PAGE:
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Estate Planning Horror Stories: Tales of Missing or Non-Existent Estate Planning Documents

If your executor cannot find your estate planning documents, the court has no choice but to assume you died without a will. What does it mean if you die without a will?

What it means is that the state will decide what to do with your assets according to their intestacy laws. This, as you can imagine, could lead to some devastating consequences.

For example, singer Barry White and his wife had not divorced, although they had been separated for years. In fact, at the time of his death, White had been living with his longtime girlfriend. When White died, no estate planning documents could be located.

All of White’s assets went to his wife (because they technically had not divorced), and nothing to his current, longtime girlfriend. Whatever White’s desires may have been, without an integrated estate plan, it didn’t matter.

This instance highlights the importance of having physical copies of the estate plan available upon an individual’s death. If nothing else, this lessens the stress and strain of their successors and reduces the chance of family squabbles that could arise if the deceased’s wishes were unknown.

So, where is the best place to keep your estate planning documents?

Like most legal topics, there are various opinions about what is best. The best way to decide is to examine the advantages of each and see which best suits your needs. An estate attorney can also help guide you through the decision-making process.

The first step, of course, is to have the documents drafted and fully executed. It is always recommended that you hire an experienced estate attorney to draft your estate plan. Larry King wrote out a handwritten will that is purportedly valid under California law.  In there, he changed his heirs to his children from his wife that he was divorcing. However, although they filed for divorce, at the time of his death, they had not yet reached a settlement, so it was not final.  And, California is a community property state, meaning that even if his Will is upheld as valid, it can only give away his 50% of the millions of dollars at stake.  The other 50% belongs to his wife, no matter what his Will says.

Even more interesting is that the stakes are even higher because he and his wife had entered into a post-nuptial agreement not only stating that all property after their marriage was community property, but also turning all assets King acquired prior to his marriage to be community property.  When the divorce was filed, King sought to nullify the post-nuptial agreement – unfortunately, he died before they reached a settlement and his wife will likely have an even bigger piece of the pie no matter what the Will says.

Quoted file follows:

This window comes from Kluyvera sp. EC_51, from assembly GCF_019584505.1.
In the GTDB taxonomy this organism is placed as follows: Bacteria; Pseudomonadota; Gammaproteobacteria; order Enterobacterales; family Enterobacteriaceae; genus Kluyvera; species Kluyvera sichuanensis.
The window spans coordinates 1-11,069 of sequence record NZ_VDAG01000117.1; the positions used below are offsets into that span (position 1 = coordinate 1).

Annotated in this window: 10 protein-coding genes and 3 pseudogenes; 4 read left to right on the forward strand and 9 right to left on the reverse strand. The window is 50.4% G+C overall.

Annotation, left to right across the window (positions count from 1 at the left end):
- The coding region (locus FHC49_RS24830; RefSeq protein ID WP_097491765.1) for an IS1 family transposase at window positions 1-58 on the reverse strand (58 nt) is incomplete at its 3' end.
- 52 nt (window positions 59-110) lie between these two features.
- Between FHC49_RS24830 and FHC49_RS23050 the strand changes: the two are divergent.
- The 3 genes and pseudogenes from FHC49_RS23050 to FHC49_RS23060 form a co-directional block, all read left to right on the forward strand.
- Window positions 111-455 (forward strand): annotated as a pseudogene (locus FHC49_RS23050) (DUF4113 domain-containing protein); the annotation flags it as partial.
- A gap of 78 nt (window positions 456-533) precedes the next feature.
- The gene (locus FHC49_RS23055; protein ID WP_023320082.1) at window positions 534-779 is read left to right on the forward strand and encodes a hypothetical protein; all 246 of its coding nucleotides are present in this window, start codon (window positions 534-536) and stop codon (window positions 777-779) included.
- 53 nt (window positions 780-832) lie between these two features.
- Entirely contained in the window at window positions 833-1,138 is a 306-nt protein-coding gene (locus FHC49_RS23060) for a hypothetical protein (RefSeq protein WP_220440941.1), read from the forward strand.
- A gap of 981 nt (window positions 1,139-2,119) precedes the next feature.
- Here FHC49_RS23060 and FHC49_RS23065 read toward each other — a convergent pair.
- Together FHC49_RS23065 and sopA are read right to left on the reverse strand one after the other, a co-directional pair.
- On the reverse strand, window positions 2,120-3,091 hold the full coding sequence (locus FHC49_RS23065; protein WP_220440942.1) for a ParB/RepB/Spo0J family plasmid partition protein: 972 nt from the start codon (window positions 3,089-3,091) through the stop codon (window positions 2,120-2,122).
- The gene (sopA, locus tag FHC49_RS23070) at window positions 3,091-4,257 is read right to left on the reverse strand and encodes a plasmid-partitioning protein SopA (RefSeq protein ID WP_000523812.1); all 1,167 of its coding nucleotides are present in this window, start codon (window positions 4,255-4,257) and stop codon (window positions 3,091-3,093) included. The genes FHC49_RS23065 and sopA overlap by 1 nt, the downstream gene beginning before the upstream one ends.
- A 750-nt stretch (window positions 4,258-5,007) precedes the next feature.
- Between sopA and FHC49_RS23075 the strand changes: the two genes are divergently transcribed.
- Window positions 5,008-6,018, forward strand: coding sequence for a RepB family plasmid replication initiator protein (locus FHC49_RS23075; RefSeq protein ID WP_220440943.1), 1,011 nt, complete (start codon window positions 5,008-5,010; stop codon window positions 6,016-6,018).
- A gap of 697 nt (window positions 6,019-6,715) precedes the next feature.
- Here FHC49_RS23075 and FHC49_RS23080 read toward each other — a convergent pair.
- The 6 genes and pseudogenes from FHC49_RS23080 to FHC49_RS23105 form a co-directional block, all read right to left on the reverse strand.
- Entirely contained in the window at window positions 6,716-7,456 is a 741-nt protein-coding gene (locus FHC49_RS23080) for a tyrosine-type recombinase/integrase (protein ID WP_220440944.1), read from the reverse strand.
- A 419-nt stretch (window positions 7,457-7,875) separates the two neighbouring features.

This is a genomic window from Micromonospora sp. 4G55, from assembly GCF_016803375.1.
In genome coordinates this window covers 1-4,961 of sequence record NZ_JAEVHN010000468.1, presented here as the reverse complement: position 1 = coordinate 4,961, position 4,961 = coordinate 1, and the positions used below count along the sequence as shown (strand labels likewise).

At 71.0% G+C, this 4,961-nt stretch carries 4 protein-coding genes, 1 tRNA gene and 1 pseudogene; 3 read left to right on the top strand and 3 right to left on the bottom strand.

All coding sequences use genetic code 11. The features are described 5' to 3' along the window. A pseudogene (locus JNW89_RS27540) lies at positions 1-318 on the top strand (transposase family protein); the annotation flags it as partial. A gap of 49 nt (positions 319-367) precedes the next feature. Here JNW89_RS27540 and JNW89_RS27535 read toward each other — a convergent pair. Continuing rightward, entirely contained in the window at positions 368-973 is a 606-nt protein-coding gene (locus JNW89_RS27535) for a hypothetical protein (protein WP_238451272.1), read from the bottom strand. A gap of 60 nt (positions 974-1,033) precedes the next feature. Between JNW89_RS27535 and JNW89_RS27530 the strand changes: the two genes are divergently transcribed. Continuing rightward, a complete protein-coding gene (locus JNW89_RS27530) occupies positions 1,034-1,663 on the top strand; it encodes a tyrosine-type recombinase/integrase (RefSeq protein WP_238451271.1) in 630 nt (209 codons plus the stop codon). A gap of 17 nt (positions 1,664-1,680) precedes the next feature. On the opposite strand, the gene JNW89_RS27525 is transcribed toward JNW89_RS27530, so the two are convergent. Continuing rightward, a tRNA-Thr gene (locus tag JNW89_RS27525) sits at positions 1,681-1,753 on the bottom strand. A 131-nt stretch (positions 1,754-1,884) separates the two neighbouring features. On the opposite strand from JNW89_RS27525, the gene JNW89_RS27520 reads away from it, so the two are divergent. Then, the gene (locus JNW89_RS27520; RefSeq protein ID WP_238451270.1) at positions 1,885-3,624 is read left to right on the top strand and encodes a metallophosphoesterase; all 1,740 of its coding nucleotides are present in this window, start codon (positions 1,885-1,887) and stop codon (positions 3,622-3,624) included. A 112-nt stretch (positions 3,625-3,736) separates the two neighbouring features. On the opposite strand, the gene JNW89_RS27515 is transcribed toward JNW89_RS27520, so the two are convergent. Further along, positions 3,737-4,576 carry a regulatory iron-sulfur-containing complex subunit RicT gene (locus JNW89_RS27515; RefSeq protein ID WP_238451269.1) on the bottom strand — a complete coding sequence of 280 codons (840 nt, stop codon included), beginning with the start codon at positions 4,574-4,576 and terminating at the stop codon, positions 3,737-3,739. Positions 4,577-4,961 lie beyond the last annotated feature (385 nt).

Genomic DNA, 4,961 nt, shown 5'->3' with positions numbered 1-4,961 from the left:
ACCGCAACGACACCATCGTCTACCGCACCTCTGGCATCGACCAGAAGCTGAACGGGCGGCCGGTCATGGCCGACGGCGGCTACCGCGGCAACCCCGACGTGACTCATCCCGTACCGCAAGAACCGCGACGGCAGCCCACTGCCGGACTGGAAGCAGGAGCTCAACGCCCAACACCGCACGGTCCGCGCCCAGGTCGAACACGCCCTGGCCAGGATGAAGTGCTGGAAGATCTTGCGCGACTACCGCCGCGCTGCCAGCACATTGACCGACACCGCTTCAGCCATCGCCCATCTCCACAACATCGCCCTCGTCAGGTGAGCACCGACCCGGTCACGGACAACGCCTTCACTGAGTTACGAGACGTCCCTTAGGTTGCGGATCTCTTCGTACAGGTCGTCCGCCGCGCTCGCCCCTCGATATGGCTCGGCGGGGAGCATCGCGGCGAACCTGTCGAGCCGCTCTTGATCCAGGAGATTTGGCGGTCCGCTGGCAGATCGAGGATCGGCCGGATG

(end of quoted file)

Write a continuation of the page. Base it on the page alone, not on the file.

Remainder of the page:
Now, back to where to keep your estate plans…

My grandmother used to keep her estate plan in a carved wooden box on the top shelf of the closet, in the spare bedroom. They always smelled a bit of mothballs. We all knew where they were. Access was simple. Of course, a burglar could have stolen them just for the box, and in natural disasters-fire, flood, etc.-the documents would not have fared well.

If you want your estate planning documents to be kept at home, think about a safe.  Fireproof/waterproof safes can run anywhere from $200 to $2,000. Make sure several trusted people have the combination and have practiced opening it. If you are just using the safe to protect documents from damage, write the combination down on top of the safe. If no one can access the documents in the safe upon your death, you will need to go to Court to obtain permission to access the contents of the safe by other means.

A bank-specifically, a safe deposit box-is secure and dependable. But, be sure to provide a few trusted people with access to the safe deposit box and make sure they are on the bank’s list of persons that can access it.  Otherwise, it is back to court you go. Also, make sure you and your trusted loved ones know in advance what ID is required to access the documents. The drawback of a safe deposit box is that you can only access them at very specific times. Long weekends, evenings, and holidays will offer limited access, if any at all.

Whatever you decide, it’s important to work with an estate attorney with a track record of happy clients. Get your documents drafted and executed in a way that expresses your wishes, and accounts for a variety of potential “what ifs.”

Put your documents in a safe place, and be sure your executor or successors know the location of your estate planning documents.

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